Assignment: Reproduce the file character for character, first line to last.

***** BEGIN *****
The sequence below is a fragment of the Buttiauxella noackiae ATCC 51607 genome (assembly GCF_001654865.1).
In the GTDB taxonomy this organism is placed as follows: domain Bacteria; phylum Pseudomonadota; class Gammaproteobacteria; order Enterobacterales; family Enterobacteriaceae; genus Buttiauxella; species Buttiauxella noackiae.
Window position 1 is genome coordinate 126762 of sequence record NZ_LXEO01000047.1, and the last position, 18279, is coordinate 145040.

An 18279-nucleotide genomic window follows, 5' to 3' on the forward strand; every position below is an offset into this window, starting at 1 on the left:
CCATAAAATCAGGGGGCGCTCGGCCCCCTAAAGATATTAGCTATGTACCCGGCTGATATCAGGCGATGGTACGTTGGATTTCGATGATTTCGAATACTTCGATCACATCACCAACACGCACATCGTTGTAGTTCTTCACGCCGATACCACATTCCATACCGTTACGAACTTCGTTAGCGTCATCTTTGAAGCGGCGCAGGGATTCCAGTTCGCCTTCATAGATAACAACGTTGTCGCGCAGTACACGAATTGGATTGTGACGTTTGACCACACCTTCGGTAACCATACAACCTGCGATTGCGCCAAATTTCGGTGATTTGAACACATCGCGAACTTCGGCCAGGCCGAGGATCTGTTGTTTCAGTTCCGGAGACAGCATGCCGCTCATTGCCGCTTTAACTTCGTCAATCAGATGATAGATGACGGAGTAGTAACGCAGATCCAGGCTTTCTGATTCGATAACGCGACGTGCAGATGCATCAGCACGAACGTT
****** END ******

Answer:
The sequence below is a fragment of the Buttiauxella noackiae ATCC 51607 genome (assembly GCF_001654865.1).
In the GTDB taxonomy this organism is placed as follows: domain Bacteria; phylum Pseudomonadota; class Gammaproteobacteria; order Enterobacterales; family Enterobacteriaceae; genus Buttiauxella; species Buttiauxella noackiae.
Window position 1 is genome coordinate 126762 of sequence record NZ_LXEO01000047.1, and the last position, 18279, is coordinate 145040.

An 18279-nucleotide genomic window follows, 5' to 3' on the forward strand; every position below is an offset into this window, starting at 1 on the left:
CCATAAAATCAGGGGGCGCTCGGCCCCCTAAAGATATTAGCTATGTACCCGGCTGATATCAGGCGATGGTACGTTGGATTTCGATGATTTCGAATACTTCGATCACATCACCAACACGCACATCGTTGTAGTTCTTCACGCCGATACCACATTCCATACCGTTACGAACTTCGTTAGCGTCATCTTTGAAGCGGCGCAGGGATTCCAGTTCGCCTTCATAGATAACAACGTTGTCGCGCAGTACACGAATTGGATTGTGACGTTTGACCACACCTTCGGTAACCATACAACCTGCGATTGCGCCAAATTTCGGTGATTTGAACACATCGCGAACTTCGGCCAGGCCGAGGATCTGTTGTTTCAGTTCCGGAGACAGCATGCCGCTCATTGCCGCTTTAACTTCGTCAATCAGATGATAGATGACGGAGTAGTAACGCAGATCCAGGCTTTCTGATTCGATAACGCGACGTGCAGATGCATCAGCACGAACGTT